In the early years of WWII, an elderly beekeeper in Sussex is annoyed by a silent young boy who bears a number-chanting parrot on his shoulders. Though the Great Detective is never named, you have little doubt who is pursuing the mystery.
The Final Solution, by Michael Chabon is exquisite in both senses of the word: beautiful and poignant. The beauty is in the prose, too much beauty at times, throwing the reader out of the story either to admire the author or chide him for self-indulgence. It sounds wonderful when read out loud, as I was lucky enough to discover when I heard it on Chapter a Day.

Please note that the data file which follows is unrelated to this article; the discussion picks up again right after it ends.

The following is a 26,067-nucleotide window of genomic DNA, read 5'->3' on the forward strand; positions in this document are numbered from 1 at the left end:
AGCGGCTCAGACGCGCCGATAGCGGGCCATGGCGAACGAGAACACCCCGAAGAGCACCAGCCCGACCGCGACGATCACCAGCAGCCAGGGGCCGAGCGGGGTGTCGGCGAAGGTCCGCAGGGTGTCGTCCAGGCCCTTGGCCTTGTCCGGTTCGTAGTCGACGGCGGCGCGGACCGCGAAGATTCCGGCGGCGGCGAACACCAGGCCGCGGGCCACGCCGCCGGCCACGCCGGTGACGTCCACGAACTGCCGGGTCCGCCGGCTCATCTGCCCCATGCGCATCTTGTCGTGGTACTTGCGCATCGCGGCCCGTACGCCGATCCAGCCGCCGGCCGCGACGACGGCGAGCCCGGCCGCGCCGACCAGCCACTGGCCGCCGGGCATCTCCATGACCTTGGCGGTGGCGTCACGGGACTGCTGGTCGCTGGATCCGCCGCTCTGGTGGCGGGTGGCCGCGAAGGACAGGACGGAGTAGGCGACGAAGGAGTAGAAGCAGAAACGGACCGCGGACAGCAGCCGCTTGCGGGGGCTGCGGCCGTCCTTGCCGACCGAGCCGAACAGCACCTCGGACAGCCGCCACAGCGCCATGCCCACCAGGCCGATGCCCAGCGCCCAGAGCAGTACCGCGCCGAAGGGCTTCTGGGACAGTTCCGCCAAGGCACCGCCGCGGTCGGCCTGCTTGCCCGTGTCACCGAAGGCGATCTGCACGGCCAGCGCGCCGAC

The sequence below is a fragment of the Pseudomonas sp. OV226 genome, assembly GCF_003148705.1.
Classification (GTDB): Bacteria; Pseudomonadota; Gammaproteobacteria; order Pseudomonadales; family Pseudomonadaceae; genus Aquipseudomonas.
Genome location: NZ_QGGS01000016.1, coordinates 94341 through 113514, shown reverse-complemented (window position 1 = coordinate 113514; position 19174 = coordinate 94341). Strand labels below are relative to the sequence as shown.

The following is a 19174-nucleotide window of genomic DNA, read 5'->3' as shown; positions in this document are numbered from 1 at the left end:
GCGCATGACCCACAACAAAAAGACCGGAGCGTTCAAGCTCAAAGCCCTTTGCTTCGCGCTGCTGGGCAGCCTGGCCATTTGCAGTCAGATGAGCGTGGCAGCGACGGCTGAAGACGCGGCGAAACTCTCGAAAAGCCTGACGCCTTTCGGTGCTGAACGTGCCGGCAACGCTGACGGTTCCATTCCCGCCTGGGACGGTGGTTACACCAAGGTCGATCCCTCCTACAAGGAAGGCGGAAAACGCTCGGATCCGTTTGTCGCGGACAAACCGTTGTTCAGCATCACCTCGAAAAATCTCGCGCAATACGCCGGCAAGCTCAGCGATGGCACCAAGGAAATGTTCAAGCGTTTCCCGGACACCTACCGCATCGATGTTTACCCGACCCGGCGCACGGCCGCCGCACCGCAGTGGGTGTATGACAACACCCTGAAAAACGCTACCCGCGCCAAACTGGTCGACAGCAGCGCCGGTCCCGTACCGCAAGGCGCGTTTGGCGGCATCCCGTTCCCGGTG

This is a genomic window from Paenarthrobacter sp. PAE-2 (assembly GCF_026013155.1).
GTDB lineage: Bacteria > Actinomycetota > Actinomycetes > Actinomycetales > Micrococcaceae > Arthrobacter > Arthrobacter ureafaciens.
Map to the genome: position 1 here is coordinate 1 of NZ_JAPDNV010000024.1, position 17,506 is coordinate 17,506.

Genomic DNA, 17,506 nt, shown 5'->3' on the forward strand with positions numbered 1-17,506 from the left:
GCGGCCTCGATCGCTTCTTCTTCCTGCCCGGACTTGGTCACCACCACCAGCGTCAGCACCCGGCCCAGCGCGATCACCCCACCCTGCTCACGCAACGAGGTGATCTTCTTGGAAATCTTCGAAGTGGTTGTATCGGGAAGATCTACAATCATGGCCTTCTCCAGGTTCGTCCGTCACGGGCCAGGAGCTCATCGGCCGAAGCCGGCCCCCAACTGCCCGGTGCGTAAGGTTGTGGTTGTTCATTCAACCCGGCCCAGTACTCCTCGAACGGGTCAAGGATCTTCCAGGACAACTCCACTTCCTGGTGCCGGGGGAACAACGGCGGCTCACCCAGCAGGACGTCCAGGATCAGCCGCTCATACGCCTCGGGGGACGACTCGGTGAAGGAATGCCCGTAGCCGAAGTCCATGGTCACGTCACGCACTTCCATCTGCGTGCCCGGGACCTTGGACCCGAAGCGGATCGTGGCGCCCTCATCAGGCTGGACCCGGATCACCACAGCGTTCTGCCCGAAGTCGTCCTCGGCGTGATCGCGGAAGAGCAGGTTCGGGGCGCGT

The poignancy takes many forms: the boy’s loss, war erasing the past, and hardest of all, a brilliant man subjected to the indignities of age. The devoted Sherlock Holmes will hate this. The Great Detective is considerably more decrepit than the retired beekeeper in Sussex who was annoyed by an intelligent young girl in the early years of WWI in The Beekeeper’s Apprentice, by Laurie King. Even as a casual fan, I thought it got a bit overwrought. This bothered me more when I read it, rather than listened to it.
Tomorrow: Chapter A Day